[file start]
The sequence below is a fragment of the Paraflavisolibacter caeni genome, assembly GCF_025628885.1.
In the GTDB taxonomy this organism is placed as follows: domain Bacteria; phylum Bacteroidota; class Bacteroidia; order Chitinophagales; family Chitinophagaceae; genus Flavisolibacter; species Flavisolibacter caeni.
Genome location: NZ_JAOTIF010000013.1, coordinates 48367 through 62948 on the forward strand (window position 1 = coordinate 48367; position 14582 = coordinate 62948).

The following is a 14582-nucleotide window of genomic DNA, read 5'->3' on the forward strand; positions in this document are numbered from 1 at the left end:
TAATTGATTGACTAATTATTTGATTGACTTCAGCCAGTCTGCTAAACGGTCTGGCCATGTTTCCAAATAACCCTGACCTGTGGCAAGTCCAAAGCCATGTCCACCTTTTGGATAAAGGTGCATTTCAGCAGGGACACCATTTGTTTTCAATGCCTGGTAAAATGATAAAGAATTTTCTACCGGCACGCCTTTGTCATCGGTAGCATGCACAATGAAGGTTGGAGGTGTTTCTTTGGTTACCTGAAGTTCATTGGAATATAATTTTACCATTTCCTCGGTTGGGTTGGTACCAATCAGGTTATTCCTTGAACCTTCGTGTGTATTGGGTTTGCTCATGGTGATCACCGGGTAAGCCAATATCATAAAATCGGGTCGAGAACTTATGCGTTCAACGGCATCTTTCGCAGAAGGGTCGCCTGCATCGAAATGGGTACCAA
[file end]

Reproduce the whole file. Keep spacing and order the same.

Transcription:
The sequence below is a fragment of the Paraflavisolibacter caeni genome, assembly GCF_025628885.1.
In the GTDB taxonomy this organism is placed as follows: domain Bacteria; phylum Bacteroidota; class Bacteroidia; order Chitinophagales; family Chitinophagaceae; genus Flavisolibacter; species Flavisolibacter caeni.
Genome location: NZ_JAOTIF010000013.1, coordinates 48367 through 62948 on the forward strand (window position 1 = coordinate 48367; position 14582 = coordinate 62948).

The following is a 14582-nucleotide window of genomic DNA, read 5'->3' on the forward strand; positions in this document are numbered from 1 at the left end:
TAATTGATTGACTAATTATTTGATTGACTTCAGCCAGTCTGCTAAACGGTCTGGCCATGTTTCCAAATAACCCTGACCTGTGGCAAGTCCAAAGCCATGTCCACCTTTTGGATAAAGGTGCATTTCAGCAGGGACACCATTTGTTTTCAATGCCTGGTAAAATGATAAAGAATTTTCTACCGGCACGCCTTTGTCATCGGTAGCATGCACAATGAAGGTTGGAGGTGTTTCTTTGGTTACCTGAAGTTCATTGGAATATAATTTTACCATTTCCTCGGTTGGGTTGGTACCAATCAGGTTATTCCTTGAACCTTCGTGTGTATTGGGTTTGCTCATGGTGATCACCGGGTAAGCCAATATCATAAAATCGGGTCGAGAACTTATGCGTTCAACGGCATCTTTCGCAGAAGGGTCGCCTGCATCGAAATGGGTACCAA